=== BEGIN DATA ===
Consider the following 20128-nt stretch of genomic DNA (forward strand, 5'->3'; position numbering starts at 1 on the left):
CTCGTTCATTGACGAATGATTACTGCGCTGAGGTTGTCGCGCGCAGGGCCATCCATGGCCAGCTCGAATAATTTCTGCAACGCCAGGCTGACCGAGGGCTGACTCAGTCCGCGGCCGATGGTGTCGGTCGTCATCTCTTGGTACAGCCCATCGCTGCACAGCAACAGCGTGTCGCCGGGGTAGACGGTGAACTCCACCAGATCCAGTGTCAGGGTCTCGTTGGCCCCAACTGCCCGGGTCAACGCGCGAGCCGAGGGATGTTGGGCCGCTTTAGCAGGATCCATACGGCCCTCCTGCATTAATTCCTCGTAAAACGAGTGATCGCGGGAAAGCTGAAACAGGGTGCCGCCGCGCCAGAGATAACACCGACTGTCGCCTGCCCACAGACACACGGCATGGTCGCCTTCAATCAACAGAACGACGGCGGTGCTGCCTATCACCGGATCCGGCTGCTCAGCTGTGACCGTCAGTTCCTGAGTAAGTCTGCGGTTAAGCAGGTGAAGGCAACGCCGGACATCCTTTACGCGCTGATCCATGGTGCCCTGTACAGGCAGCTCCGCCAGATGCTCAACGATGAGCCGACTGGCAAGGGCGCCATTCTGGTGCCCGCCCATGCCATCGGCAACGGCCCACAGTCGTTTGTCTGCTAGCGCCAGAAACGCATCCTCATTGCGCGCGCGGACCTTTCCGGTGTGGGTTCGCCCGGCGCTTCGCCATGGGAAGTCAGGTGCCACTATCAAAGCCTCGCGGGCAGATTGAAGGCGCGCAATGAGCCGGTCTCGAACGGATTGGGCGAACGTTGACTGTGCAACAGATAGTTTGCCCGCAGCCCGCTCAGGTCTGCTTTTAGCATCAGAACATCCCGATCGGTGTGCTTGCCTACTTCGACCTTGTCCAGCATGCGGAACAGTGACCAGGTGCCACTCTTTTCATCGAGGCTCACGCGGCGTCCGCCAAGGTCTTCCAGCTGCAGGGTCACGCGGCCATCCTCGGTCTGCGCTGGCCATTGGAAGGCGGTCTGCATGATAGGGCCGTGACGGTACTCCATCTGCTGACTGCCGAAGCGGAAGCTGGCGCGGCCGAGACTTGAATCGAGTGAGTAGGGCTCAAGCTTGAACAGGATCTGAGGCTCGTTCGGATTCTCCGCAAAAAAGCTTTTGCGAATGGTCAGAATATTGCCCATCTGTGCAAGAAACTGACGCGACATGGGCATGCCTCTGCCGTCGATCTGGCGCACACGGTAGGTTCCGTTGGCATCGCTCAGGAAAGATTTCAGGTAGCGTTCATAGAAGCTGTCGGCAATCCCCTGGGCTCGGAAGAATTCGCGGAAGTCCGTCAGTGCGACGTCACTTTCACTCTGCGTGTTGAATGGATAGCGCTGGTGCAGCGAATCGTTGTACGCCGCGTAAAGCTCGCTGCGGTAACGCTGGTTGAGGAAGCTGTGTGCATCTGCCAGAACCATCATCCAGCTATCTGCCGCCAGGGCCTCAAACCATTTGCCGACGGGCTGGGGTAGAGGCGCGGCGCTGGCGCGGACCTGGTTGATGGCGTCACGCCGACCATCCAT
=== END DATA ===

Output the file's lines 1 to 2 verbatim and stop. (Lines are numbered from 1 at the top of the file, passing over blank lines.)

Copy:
Consider the following 20128-nt stretch of genomic DNA (forward strand, 5'->3'; position numbering starts at 1 on the left):
CTCGTTCATTGACGAATGATTACTGCGCTGAGGTTGTCGCGCGCAGGGCCATCCATGGCCAGCTCGAATAATTTCTGCAACGCCAGGCTGACCGAGGGCTGACTCAGTCCGCGGCCGATGGTGTCGGTCGTCATCTCTTGGTACAGCCCATCGCTGCACAGCAACAGCGTGTCGCCGGGGTAGACGGTGAACTCCACCAGATCCAGTGTCAGGGTCTCGTTGGCCCCAACTGCCCGGGTCAACGCGCGAGCCGAGGGATGTTGGGCCGCTTTAGCAGGATCCATACGGCCCTCCTGCATTAATTCCTCGTAAAACGAGTGATCGCGGGAAAGCTGAAACAGGGTGCCGCCGCGCCAGAGATAACACCGACTGTCGCCTGCCCACAGACACACGGCATGGTCGCCTTCAATCAACAGAACGACGGCGGTGCTGCCTATCACCGGATCCGGCTGCTCAGCTGTGACCGTCAGTTCCTGAGTAAGTCTGCGGTTAAGCAGGTGAAGGCAACGCCGGACATCCTTTACGCGCTGATCCATGGTGCCCTGTACAGGCAGCTCCGCCAGATGCTCAACGATGAGCCGACTGGCAAGGGCGCCATTCTGGTGCCCGCCCATGCCATCGGCAACGGCCCACAGTCGTTTGTCTGCTAGCGCCAGAAACGCATCCTCATTGCGCGCGCGGACCTTTCCGGTGTGGGTTCGCCCGGCGCTTCGCCATGGGAAGTCAGGTGCCACTATCAAAGCCTCGCGGGCAGATTGAAGGCGCGCAATGAGCCGGTCTCGAACGGATTGGGCGAACGTTGACTGTGCAACAGATAGTTTGCCCGCAGCCCGCTCAGGTCTGCTTTTAGCATCAGAACATCCCGATCGGTGTGCTTGCCTACTTCGACCTTGTCCAGCATGCGGAACAGTGACCAGGTGCCACTCTTTTCATCGAGGCTCACGCGGCGTCCGCCAAGGTCTTCCAGCTGCAGGGTCACGCGGCCATCCTCGGTCTGCGCTGGCCATTGGAAGGCGGTCTGCATGATAGGGCCGTGACGGTACTCCATCTGCTGACTGCCGAAGCGGAAGCTGGCGCGGCCGAGACTTGAATCGAGTGAGTAGGGCTCAAGCTTGAACAGGATCTGAGGCTCGTTCGGATTCTCCGCAAAAAAGCTTTTGCGAATGGTCAGAATATTGCCCATCTGTGCAAGAAACTGACGCGACATGGGCATGCCTCTGCCGTCGATCTGGCGCACACGGTAGGTTCCGTTGGCATCGCTCAGGAAAGATTTCAGGTAGCGTTCATAGAAGCTGTCGGCAATCCCCTGGGCTCGGAAGAATTCGCGGAAGTCCGTCAGTGCGACGTCACTTTCACTCTGCGTGTTGAATGGATAGCGCTGGTGCAGCGAATCGTTGTACGCCGCGTAAAGCTCGCTGCGGTAACGCTGGTTGAGGAAGCTGTGTGCATCTGCCAGAACCATCATCCAGCTATCTGCCGCCAGGGCCTCAAACCATTTGCCGACGGGCTGGGGTAGAGGCGCGGCGCTGGCGCGGACCTGGTTGATGGCGTCACGCCGACCATCCAT